When construction clients demonstrate a commitment to a strong project safety culture, and establish a team responsible for safety leadership from the outset, our analysis shows a significant reduction in costs, time and allocated resourcing for the project. Client Safety Leadership also minimises the residual costs associated with occupancy safety issues once construction is completed.
Once dedicated teams of safety advocates with a diverse range of skills have been enlisted, procedures should be developed. The team should be authoritative, providing a single, unambiguous contact point for safety matters with clear responsibilities. This can be achieved by the formal appointment of a senior level representative of the client as chairperson.A public project safety charter should be developed, describing the commitment, the mission and clear safety objectives as they relate to the project and its associated risks. The charter declares the consensus based on a shared understanding of responsibilities for all stakeholders.
A project safety master plan must be prepared. The plan is a top level, strategic plan spanning the life of the project that guides the development of subordinate safety plans, such as the Design Safety Plan, Construction Safety Plan and Commissioning Plans.
Safety in design must be instilled as a key project driver. Designers need a clear direction on the client’s preference to build safety into the project design. Building safety requirements into the project brief sends a clear message to designers that safety is to be given equal weighting when evaluating cost, program and functionality. The brief should contain all available data relating to the site that affects safety considerations during design. It should also identify key stakeholders, such as construction, maintenance and cleaning personnel, as well as specifying how designers are to be incorporated into the project safety management framework discussed above.
Key to the success of the implementation is the engagement of design consultants with strongly entrenched safety cultures. Appropriate clauses stipulating requirements for designing for safety should be included in tenders, proposals and contracts. Examples of the suggested requirements are detailed further in the report. Designers should be selected when they are able to demonstrate clear understandings of the legislation, an appreciation of the construction methodology, an understanding and acceptance of the project safety charter and the ability to provide design documentation that facilitates detailed risk analysis and communication of risks to all stakeholders.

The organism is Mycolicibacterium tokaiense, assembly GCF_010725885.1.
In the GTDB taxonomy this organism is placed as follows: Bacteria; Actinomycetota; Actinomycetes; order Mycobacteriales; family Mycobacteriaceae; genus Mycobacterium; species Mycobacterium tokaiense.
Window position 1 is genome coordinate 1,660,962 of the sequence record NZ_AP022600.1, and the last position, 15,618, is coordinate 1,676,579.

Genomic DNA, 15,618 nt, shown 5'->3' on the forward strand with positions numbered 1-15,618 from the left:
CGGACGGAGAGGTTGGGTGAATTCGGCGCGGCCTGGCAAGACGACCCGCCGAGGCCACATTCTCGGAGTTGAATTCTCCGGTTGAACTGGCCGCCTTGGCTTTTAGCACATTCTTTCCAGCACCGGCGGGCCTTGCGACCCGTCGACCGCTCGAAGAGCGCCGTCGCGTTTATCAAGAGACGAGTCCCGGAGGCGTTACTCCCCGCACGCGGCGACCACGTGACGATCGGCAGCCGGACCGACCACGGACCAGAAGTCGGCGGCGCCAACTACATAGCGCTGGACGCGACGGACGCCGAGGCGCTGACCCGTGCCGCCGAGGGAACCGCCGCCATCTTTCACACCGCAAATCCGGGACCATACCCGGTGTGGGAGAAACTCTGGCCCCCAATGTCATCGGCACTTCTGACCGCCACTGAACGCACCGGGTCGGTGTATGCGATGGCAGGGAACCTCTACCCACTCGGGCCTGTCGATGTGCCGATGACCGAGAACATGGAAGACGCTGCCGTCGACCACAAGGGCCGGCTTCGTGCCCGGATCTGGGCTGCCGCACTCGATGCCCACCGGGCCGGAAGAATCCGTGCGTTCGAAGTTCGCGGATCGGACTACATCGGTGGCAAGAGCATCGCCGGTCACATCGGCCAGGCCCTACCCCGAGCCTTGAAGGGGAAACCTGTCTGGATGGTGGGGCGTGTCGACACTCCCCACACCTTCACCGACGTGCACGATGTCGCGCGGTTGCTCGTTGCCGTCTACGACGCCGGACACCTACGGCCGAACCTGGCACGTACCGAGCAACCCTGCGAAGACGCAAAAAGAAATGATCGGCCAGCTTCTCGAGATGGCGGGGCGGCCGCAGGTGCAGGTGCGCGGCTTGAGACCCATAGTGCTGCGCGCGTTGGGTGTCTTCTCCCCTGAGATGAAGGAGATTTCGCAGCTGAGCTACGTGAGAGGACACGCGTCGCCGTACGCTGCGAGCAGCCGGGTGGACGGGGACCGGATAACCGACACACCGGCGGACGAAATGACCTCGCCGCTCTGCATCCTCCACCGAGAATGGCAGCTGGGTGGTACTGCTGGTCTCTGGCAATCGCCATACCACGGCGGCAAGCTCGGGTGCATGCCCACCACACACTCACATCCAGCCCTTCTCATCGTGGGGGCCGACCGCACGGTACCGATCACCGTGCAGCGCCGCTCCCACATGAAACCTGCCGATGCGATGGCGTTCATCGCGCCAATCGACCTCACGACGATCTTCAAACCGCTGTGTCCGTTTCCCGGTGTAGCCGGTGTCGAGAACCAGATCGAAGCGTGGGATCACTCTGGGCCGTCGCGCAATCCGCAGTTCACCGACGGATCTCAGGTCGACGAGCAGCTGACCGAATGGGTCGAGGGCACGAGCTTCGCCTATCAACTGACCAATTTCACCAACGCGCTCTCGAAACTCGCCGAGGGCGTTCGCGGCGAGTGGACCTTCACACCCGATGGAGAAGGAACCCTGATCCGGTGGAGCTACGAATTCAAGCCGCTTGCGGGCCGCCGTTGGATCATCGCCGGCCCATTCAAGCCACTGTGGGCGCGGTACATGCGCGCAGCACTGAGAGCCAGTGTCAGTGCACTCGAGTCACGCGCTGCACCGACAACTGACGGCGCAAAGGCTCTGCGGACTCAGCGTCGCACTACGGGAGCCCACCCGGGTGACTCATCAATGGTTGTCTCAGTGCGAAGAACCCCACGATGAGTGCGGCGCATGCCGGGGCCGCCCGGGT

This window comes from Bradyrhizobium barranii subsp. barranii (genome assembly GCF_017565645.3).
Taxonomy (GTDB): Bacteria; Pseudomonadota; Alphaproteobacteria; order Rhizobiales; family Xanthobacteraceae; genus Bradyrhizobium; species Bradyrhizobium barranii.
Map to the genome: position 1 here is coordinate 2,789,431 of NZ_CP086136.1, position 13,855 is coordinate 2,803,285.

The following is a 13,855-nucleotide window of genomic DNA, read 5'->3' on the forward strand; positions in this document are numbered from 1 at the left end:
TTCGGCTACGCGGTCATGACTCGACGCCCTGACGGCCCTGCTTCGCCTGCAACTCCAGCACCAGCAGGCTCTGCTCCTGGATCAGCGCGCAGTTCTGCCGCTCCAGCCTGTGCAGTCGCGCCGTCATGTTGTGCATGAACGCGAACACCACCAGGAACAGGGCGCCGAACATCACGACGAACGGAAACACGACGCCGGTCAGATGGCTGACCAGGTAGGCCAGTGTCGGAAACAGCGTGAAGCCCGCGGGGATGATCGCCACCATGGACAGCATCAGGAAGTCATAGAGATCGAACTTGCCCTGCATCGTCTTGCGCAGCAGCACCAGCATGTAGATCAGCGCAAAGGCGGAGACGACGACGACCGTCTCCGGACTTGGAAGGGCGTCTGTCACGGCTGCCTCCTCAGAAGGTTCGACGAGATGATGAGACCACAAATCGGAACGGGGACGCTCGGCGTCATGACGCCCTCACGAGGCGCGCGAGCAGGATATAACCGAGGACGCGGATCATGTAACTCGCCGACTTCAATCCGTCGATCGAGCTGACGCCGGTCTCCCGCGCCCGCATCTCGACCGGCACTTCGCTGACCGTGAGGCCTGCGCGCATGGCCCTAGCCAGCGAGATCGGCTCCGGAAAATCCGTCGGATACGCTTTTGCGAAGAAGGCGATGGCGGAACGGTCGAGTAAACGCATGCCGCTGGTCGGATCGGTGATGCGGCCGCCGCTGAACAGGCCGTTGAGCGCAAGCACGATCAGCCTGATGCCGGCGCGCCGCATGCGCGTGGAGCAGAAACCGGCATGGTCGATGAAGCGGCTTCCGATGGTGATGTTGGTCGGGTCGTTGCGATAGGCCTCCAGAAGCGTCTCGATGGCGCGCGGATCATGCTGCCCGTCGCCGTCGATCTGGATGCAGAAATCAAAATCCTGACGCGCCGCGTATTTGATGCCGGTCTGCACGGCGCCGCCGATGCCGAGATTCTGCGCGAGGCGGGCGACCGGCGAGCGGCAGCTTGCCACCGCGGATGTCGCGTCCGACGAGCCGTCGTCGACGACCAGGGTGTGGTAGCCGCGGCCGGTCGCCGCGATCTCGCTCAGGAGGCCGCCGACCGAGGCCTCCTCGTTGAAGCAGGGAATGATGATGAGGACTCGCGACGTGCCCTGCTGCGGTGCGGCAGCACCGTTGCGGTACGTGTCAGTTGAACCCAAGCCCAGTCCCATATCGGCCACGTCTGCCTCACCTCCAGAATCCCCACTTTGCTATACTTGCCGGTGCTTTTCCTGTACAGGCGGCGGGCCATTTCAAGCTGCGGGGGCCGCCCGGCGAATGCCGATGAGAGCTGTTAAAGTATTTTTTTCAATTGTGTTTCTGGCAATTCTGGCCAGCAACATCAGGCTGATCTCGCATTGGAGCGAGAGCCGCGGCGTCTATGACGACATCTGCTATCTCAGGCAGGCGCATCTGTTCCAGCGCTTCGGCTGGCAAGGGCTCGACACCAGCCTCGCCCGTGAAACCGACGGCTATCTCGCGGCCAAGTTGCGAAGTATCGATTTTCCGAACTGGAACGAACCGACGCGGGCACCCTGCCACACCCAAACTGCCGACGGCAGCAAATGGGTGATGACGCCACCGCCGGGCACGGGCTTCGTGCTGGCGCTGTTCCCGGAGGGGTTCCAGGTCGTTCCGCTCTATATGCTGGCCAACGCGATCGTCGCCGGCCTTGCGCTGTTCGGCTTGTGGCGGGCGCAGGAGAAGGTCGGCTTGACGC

Stakeholders should be provided with early notice of their requirement to cooperate and understand their role, relevant to safety in the project. A communication plan and strategy should be developed early in the pre-‐qualification process to ensure all consultants and contractors are given the opportunity to participate, respond and comment on the project charter.
A risk strategy must be documented that considers the most severe risks and guide the feasibility of options i.e. options with unacceptable risks to be eliminated.
The risk analysis should also consider the relationship between the project stakeholders, the public, the eventual users of the facility and the environment. Ranking of risks in accordance with recognised standards such as AS ISO 31000 Risk Management will assist all stakeholders to understand common definitions of consequence and likelihood. This approach streamlines activities for the client to communicate agreed treatment plans or acceptability parameters.
The project risk register must be produced. It is a living central repository and a single source document, which can be used to communicate to project stakeholders, provide a mechanism to record and update risk information and transfer appropriate information to future stakeholders.
Performance indicators must be established. Performance indicators raise the awareness of all people involved in the project, focus designers and constructors attention of safety management and provides a mechanism to monitor performance and continuously develop safety capabilities.
All stakeholders should implement programs to continuously enhance employee knowledge and empower preventative management.
Figure 1. Causal Analysis
Successful, long-‐term relationships with the supply chain should be encouraged. These relationships have the potential for mutual benefit when considering the objective to entrench continuous improvement for safety in design management. The aim is to encourage a supply chain environment where a collegiate approach to safety in design exists and disputes can be resolved as harmoniously and quickly as possible.